As Winter's chilly days make us feel our bones more and our fingers less, our thoughts are often turned to something piping hot and comforting for dinner. Just as soupe a l'oignon a la lyonnaise was once the affordable and nourishing repast for the silk workers in the city of Lyons, France, it is just as restorative for us today.
I've had many bowls of French Onion Soup and it seems that as many bowls as I've had are as many methods (and different ingredients) to making this soup. It really is a simple soup, but various recipes call for different stocks, some call for herbs, others for purple onions (WHAT?!), and the quantity of onions varies quite a lot from one cook's version to another.
I consulted several online sources and a myriad of French cookbooks. I know how French onion soup is supposed to taste so I picked and chose my ingredients and quantities based on that. What I came up with was a recipe of my own.
I used four pounds of yellow onions. That's about 4-5 large ones and using less than that yields a "broth with a little onion". In my opinion, that's not an "onion soup". I cooked them in an equal mixture of olive oil and butter, on very low heat, for about three hours along with three large garlic cloves. Because of all the simmering time, this is a fabulous soup to make on a lazy Sunday afternoon!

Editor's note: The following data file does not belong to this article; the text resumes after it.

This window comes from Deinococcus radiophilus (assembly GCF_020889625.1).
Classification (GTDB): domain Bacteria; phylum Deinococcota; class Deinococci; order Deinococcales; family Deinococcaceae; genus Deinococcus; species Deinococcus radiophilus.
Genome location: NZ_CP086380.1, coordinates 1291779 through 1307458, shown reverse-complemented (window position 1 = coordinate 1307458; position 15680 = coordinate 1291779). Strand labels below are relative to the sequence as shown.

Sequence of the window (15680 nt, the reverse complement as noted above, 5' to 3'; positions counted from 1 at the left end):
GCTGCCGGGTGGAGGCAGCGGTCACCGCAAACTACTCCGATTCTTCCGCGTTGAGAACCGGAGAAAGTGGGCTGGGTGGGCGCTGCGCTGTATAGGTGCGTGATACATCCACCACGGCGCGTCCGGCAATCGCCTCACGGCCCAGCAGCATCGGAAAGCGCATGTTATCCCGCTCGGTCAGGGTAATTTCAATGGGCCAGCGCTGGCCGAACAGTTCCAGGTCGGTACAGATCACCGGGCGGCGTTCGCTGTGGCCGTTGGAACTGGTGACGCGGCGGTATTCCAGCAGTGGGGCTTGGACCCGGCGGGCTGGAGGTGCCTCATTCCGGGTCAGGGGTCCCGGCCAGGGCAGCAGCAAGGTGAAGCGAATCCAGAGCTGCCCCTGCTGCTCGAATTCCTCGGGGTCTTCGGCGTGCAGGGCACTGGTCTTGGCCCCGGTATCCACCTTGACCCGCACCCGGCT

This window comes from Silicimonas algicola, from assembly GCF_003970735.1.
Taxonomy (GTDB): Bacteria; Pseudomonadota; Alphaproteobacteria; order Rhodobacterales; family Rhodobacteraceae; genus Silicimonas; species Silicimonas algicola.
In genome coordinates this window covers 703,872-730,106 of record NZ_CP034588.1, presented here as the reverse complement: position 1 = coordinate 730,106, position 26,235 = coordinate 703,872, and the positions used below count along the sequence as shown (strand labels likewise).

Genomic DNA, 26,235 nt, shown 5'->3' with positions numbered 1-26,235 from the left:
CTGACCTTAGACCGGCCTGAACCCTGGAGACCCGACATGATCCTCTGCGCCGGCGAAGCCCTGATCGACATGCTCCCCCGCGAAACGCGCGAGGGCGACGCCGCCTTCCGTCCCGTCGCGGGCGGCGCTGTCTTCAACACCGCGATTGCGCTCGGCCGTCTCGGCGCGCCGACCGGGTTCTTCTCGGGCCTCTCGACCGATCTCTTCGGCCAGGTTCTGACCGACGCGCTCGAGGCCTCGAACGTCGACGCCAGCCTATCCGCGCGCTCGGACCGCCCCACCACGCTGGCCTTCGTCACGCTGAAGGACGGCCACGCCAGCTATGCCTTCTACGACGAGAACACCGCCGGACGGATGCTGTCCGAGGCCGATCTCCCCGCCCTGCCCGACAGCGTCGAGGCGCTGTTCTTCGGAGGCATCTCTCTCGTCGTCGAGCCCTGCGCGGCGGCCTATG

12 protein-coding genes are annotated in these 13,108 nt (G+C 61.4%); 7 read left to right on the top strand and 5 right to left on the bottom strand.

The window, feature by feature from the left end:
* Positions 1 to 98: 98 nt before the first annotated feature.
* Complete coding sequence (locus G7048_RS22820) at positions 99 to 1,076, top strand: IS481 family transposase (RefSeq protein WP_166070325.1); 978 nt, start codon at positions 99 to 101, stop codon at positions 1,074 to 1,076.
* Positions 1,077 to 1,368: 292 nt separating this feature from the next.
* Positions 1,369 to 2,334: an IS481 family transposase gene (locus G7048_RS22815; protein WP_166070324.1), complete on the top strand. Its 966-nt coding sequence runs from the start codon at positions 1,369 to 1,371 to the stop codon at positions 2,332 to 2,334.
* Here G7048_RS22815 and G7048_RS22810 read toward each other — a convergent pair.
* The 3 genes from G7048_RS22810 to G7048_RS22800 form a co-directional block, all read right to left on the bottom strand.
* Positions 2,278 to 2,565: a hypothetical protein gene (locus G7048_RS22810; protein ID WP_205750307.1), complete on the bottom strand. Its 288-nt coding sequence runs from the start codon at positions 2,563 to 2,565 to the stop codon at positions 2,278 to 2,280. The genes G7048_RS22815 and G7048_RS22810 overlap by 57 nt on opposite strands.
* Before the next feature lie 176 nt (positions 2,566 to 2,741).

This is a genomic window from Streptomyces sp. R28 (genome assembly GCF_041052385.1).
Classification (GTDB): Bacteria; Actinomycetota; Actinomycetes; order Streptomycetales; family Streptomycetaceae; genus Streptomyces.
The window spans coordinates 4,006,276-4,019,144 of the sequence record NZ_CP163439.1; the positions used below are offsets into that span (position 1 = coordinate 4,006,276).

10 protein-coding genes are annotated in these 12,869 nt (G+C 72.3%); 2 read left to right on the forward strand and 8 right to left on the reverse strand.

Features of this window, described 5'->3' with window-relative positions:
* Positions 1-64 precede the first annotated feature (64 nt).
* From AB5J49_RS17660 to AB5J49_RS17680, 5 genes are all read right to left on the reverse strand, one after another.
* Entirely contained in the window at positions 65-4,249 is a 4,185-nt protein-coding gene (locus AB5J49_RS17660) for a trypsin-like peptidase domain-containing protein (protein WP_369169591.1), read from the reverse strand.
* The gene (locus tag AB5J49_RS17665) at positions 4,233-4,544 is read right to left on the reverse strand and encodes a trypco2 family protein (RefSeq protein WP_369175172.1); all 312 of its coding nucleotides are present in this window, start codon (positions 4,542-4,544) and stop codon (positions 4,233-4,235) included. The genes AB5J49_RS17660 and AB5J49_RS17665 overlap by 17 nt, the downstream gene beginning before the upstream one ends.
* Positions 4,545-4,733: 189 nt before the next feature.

After they cooked down and caramelized, I sprinkled them with flour and cooked it, stirring all the while for about a minute. Beef broth (NOT chicken) is the proper broth because that dark color is the best. After adding white wine, thyme, and bay leaf, I simmered it again for another 45 minutes to an hour. These lovely, traditional lion's head bowls are the perfect individual serving vessel, but any oven-proof bowl will do. The preference is that it be deep rather than wide.
Cognac, onions, and beef broth love each other so I put a teaspoon of Cognac in each bowl and spooned the hot soup in. You know the taste is altered, but you have no idea why!
After cutting crunchy bread, I toasted it, then floated it on the soup, and topped it with grated Gruyere cheese. If you can't find Gruyere, use a good, sharp Swiss cheese. Typically, the bread would be even with the top of the bowl and the cheese would be on top and melt over the sides, but my bowls are quite large and I didn't want to ladle in more than we would eat in a serving.
Stick it under a broiler until the cheese is melted, bubbling, and crispy brown on the edges.
The bowl, soup, and cheese toast will be extremely brulante ... very hot. So be careful not to touch the bowls and eat slowly so the soup cools gradually as you leisurely work your way to the bottom of the bowl.
We found this to be a complete meal (with a green salad course), but you could also have a cheese course, and fruit for dessert. What a lovely winter meal.
Here's my version of French Onion Soup ... as I recall the taste of Mom's and the French cafes.